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Scientists find major gaps in cybersecurity at auto workshops

automotive shop
Credit: Artem Podrez from Pexels

In a new study from the University of Skövde, researchers found that many auto workshops do not know enough about how to keep our cars safe from cyberattacks. "A large proportion of the vehicle fleet could practically be entirely open to attacks or already breached," says Marcus Nohlberg, docent in cybersecurity at the University of Skövde.

Modern cars can be described as connected advanced computers on wheels, and these computers handle everything from anti-skid systems to .

Recently, car computer systems have also started communicating with each other. This communication occurs outside the car. The intention is to avoid collisions, but it also opens up risks, and cars can become targets for cyberattacks. In 2015, two demonstrated how they could take control of a Jeep Cherokee's brakes and steering.

However, the new study from the University of Skövde, published in Information & Computer Security, shows that security awareness and knowledge among auto workshops are still low when it comes to cybersecurity. So, what happens if auto workshops do not have the necessary knowledge or awareness to handle car software correctly?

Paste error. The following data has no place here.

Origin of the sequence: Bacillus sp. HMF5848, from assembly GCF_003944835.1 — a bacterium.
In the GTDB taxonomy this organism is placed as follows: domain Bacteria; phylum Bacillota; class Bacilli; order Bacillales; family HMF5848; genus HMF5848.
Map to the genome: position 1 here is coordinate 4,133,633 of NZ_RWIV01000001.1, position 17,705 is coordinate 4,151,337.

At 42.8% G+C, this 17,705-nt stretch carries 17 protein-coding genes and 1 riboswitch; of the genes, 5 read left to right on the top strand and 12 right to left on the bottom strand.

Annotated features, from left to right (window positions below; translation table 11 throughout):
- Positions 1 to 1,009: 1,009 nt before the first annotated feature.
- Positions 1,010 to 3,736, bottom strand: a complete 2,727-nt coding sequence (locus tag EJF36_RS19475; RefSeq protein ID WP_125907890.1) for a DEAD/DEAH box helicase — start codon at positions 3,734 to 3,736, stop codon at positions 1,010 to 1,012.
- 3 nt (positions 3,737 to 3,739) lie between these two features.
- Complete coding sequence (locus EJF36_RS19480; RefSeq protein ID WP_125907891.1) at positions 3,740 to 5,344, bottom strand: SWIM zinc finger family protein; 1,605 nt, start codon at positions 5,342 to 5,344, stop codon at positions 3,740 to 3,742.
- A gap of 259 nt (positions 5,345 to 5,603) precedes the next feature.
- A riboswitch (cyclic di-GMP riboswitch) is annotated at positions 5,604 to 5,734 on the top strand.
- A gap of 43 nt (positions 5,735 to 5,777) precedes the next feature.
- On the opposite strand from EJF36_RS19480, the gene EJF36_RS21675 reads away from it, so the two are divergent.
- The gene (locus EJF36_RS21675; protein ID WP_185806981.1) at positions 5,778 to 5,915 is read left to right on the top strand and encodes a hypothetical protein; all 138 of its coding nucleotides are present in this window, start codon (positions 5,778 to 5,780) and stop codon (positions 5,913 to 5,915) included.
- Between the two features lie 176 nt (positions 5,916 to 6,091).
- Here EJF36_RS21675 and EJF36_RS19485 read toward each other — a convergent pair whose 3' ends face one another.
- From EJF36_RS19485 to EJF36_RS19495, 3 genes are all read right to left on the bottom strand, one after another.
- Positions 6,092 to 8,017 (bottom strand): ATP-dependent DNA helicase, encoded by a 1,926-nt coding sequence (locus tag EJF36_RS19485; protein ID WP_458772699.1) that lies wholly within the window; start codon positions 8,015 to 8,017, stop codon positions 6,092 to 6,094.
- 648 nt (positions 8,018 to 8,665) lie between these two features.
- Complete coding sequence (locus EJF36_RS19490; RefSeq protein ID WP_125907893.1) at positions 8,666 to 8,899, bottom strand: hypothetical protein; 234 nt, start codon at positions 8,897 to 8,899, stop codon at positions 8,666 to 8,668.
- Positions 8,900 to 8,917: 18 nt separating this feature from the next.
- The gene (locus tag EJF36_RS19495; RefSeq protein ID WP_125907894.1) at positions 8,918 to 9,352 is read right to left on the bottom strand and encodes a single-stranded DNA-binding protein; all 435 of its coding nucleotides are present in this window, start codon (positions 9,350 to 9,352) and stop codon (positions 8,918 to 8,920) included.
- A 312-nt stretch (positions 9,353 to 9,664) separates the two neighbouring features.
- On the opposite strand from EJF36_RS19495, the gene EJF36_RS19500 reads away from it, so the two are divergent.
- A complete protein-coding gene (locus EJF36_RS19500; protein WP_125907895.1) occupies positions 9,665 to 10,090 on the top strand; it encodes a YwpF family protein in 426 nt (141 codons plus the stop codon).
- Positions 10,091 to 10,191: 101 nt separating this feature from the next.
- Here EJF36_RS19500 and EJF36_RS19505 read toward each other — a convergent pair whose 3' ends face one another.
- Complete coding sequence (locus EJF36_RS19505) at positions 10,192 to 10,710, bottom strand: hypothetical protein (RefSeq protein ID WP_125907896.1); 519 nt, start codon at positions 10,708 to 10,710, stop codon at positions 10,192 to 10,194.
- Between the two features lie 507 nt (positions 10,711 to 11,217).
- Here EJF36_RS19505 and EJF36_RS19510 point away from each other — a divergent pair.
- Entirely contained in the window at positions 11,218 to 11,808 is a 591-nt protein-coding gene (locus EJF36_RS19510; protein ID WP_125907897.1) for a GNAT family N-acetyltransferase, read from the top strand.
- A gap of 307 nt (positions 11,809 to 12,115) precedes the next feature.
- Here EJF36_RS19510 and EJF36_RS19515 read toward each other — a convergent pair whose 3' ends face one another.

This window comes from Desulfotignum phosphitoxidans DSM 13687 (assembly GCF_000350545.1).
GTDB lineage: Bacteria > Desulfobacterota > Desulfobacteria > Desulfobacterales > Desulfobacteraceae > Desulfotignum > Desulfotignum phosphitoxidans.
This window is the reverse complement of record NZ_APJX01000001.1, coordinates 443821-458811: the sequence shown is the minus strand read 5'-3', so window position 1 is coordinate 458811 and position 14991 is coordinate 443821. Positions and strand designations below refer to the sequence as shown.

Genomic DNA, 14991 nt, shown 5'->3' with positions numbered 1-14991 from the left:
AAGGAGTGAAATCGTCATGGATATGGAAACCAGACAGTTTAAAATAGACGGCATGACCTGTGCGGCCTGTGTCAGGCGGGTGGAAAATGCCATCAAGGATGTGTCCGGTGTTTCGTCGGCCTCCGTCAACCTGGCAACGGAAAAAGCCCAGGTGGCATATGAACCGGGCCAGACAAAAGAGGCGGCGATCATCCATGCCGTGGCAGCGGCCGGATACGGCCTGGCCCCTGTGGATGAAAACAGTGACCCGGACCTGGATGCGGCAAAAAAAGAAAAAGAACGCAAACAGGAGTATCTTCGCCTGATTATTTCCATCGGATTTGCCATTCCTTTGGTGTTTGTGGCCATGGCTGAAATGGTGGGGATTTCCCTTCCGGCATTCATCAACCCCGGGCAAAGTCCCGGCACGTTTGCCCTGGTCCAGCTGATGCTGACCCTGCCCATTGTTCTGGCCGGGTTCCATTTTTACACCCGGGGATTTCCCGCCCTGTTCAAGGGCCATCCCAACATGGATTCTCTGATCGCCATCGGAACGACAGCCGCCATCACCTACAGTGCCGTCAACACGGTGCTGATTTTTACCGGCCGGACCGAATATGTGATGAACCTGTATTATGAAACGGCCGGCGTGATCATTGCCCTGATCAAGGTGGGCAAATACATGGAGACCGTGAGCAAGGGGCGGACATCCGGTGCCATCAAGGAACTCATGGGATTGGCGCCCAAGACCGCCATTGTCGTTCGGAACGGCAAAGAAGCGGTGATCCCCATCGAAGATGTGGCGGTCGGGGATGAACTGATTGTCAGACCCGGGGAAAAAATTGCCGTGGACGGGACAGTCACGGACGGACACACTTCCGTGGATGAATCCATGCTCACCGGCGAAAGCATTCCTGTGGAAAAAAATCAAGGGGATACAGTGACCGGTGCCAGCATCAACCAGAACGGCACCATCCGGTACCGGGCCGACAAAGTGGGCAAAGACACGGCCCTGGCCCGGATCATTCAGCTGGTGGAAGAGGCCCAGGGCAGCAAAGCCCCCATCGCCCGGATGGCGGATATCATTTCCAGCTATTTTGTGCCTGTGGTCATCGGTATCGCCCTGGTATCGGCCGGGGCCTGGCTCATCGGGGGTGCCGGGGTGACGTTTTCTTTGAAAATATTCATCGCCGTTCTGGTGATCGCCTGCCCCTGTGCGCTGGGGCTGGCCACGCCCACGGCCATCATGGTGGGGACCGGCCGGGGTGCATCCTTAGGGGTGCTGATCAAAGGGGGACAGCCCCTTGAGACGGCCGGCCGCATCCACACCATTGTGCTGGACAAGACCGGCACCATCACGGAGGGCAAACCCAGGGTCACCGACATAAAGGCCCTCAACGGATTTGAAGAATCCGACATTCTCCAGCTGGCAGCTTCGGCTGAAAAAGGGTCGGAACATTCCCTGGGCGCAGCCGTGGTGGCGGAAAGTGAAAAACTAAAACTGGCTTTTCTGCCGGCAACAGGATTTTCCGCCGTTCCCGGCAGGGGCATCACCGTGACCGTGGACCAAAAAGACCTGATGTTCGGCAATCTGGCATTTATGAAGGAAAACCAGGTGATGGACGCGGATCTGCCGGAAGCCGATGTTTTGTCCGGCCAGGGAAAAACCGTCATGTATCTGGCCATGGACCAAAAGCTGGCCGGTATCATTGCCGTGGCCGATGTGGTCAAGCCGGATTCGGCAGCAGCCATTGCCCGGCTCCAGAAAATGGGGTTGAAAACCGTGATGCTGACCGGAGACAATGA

"A large proportion of the vehicle fleet could practically be entirely accessible to attacks or already breached," says Nohlberg, who, together with Martin Lundgren, senior lecturer in informatics, and David Hedberg, a former student at the University of Skövde, is behind the study.

But the extent is difficult to assess. This is due to a lack of transparency in how operate. One issue highlighted in the study is that car manufacturers have devised a solution for managing software exclusively accessible to authorized workshops. This exclusivity fosters significant uncertainty regarding the proper handling of the software, consequently leading to unaddressed security concerns.

"This is particularly true for workshops that are not authorized. They are often forced to use unofficial methods to manage the cars. For most people, the car is the most advanced computer they have, but they currently have no way to influence updates and ," says Lundgren.

The researchers behind the study believe that both the public and professionals need greater insight into the systems. If more than just authorized workshops were allowed to use official software to update cars and had insight into the car's security, it would benefit safety. The current situation makes sense from the manufacturers' perspective, but the consequences for owners and society at large could be enormous.

"A large portion of the vehicle fleet may have significant vulnerabilities without us having any opportunity to control or protect ourselves against them at all. For us, it has been an eye-opener that there are such significant previously unknown risks in the that are not being addressed," says Nohlberg.

More information: David Hedberg et al, Cybersecurity in modern cars: awareness and readiness of auto workshops, Information & Computer Security (2024). DOI: 10.1108/ICS-11-2023-0211

Citation: Scientists find major gaps in cybersecurity at auto workshops (2024, May 28) retrieved 24 July 2024 from
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